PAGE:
it’s a fam­ily af­fair

Multi-gen it. It’s a fab­u­lous way to hang out to­gether – prom­ise!

Better Homes and Gardens (Australia) - - Holiday Harmony -

in­stead of grand­par­ents trav­el­ling to see their grand­chil­dren or par­ents pack­ing up the kids to visit them, ex­tended fam­i­lies are meet­ing up on cruises for a no-stress, all-in-one hol­i­day. A cruise ship of­fers every­thing that kids and adults could need – in­clud­ing time apart. It’s the ideal way to hang out to­gether and do other things sep­a­rately with­out wor­ry­ing where any­one has wan­dered off to. Here are our best tips for a multi-gen­er­a­tional cruise.

1Pick a well-equipped ship Keep­ing the younger ones happy will go a long way to­ward the hap­pi­ness of mum, dad, nan and grandpa. For sim­u­lated sky­div­ing and surf­ing, dodgem cars and roller­skat­ing, check out Royal Caribbean’s

Ova­tion of the Seas. If they love to spend hours on wa­ter­slides, choose Pa­cific Ex­plorer, Pa­cific Dawn, Car­ni­val Spirit or Car­ni­val Leg­end. If they like zip-lin­ing, ab­seil­ing or ‘walk­ing the plank’ off the side of the ship, book P&O. All of these ships have great din­ing, shows and bars for the adults to en­joy, too. Princess or

Celebrity are also good choices as the kids’ clubs are ex­cel­lent.

2En­rol the teens in clubs The new­est youth clubs on an Aus­tralia-based ship are found on Ma­jes­tic Princess. But across all the ma­jor cruise lines the or­gan­ised ac­tiv­i­ties are sim­i­lar, usu­ally in­clud­ing movie nights, tal­ent shows, dance par­ties, sports, art and sci­ence-based pro­grams, video games and trea­sure hunts. Clubs are di­vided into age groups within a three- or four-year range, so older teenagers don’t mix with younger teens and pri­mary schoolkids don’t have to play with tod­dlers. If your kids don’t like the clubs or they’re aged un­der two, par­ents and grand­par­ents will need to share en­ter­tain­ing du­ties.

3Com­mu­ni­cate ev­ery­one’s needs

Ask hard ques­tions in the early stages of plan­ning to help avoid melt­downs and ar­gu­ments later. Who is pay­ing for whom? Who’s babysit­ting, pick­ing up chil­dren from the kids’ clubs or keep­ing an eye on the teenagers? Can any­one bring friends, boyfriends or girl­friends? Who is tak­ing care of el­derly fam­ily mem­bers? And are meet­ing times nec­es­sary to en­sure ab­so­lute peace of mind.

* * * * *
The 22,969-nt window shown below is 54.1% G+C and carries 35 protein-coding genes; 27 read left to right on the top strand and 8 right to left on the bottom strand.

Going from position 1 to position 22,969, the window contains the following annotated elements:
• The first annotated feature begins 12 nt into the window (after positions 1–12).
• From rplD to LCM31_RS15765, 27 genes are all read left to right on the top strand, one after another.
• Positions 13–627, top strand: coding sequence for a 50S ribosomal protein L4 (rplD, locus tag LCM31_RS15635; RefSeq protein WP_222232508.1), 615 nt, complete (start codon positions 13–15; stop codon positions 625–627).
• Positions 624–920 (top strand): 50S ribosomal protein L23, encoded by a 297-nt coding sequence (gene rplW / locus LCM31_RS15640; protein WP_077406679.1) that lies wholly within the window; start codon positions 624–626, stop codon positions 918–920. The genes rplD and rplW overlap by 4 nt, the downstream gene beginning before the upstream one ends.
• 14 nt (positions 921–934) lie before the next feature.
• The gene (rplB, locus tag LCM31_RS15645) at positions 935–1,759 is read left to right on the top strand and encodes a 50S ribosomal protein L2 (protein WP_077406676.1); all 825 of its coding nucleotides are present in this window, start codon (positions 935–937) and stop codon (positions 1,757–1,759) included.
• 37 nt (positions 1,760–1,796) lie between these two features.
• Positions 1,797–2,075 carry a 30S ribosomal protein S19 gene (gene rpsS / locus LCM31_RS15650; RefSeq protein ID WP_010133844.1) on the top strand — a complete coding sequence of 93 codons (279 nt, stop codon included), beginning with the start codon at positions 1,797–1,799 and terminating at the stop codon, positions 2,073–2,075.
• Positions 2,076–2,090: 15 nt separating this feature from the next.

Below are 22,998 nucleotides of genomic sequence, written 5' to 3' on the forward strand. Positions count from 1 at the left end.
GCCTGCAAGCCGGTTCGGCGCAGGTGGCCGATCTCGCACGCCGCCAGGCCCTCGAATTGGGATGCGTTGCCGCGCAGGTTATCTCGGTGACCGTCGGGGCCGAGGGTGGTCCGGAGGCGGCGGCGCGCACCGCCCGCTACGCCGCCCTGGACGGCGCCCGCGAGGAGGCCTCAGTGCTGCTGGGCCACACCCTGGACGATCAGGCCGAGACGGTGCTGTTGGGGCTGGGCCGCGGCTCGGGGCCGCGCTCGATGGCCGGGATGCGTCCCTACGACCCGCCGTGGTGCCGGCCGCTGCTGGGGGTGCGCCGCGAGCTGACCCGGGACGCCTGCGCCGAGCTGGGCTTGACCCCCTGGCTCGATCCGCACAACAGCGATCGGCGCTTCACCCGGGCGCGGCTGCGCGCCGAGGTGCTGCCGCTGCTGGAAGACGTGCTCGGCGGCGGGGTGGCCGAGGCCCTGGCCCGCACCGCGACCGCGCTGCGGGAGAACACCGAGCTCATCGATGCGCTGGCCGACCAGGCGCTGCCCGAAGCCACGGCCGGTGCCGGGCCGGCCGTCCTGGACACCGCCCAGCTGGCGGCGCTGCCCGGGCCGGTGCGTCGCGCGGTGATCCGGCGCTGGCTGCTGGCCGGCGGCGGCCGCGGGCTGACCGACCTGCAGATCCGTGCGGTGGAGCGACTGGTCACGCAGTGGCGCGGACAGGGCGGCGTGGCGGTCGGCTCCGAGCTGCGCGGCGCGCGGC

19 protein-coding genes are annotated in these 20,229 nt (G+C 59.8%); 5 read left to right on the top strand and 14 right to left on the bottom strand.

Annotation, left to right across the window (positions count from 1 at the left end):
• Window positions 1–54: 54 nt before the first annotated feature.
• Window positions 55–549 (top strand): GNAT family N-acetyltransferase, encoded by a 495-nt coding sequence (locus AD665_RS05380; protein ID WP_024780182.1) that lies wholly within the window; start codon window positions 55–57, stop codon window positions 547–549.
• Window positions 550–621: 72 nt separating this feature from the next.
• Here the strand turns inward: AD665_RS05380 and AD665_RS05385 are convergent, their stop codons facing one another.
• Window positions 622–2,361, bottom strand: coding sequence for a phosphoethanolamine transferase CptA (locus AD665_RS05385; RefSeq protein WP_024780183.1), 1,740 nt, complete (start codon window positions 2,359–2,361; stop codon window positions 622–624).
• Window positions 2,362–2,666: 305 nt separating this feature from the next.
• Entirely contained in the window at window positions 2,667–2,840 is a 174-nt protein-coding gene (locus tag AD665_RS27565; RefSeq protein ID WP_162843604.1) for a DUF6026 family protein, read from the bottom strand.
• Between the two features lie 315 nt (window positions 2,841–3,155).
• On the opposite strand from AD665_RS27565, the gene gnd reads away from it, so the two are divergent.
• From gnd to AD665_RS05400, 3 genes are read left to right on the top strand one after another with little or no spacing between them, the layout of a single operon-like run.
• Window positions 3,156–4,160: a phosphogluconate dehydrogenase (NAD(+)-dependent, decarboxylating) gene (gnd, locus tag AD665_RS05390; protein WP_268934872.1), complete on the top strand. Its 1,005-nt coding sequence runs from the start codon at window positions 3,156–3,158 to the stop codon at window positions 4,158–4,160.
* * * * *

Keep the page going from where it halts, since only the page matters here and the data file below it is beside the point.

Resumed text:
4Choose the cruise

If some­one is foot­ing the whole bill, they prob­a­bly get to choose the cruise. Oth­er­wise, con­ver­sa­tions will need to be had to de­ter­mine an agreed bud­get, des­ti­na­tion, du­ra­tion and cruise style.

5Hatch an on­board plan Af­ter the cruise is booked, it’s time to see if ev­ery­one wants to do every­thing to­gether or split up each day and re­con­vene for din­ner. Other de­ci­sions might in­clude choos­ing group tours in ports or se­lect­ing fam­ily friendly en­ter­tain­ment from the ship’s pro­gram. Al­low peo­ple to have free time and pri­vacy but you may want to set ground rules for join­ing in cer­tain ac­tiv­i­ties. And re­mem­ber, din­ners to­gether are great!

6Find the adults-only ar­eas Al­though it might seem at odds with the idea of fam­ily cruis­ing, adults-only decks will save your san­ity. When you need peace and quiet, es­cape to these havens with kid-free hot tubs, ca­banas and ham­mocks with views. Princess Cruises, Royal Caribbean, Car­ni­val Cruise Line and P&O have sec­tions to hide in for a cou­ple of hours while the lit­tle ones are in the kids’ clubs. Al­ter­na­tive serene spa­ces in­clude the day spa, li­brary or ob­ser­va­tion lounges. Then of course…

When all else fails, head to the near­est bar!

Kids’ ac­tiv­i­ties will keep them en­ter­tained for hours ev­ery day. How more de­light­ful can spend­ing time with the grand­kids be? amount There’s any keep of things to very teenagers happy. Phew! Just a touch of heaven. CAR­NI­VAL AUS­TRALIA

There are many shared ac­tiv­i­ties you’ll love – even just walk­ing the deck.

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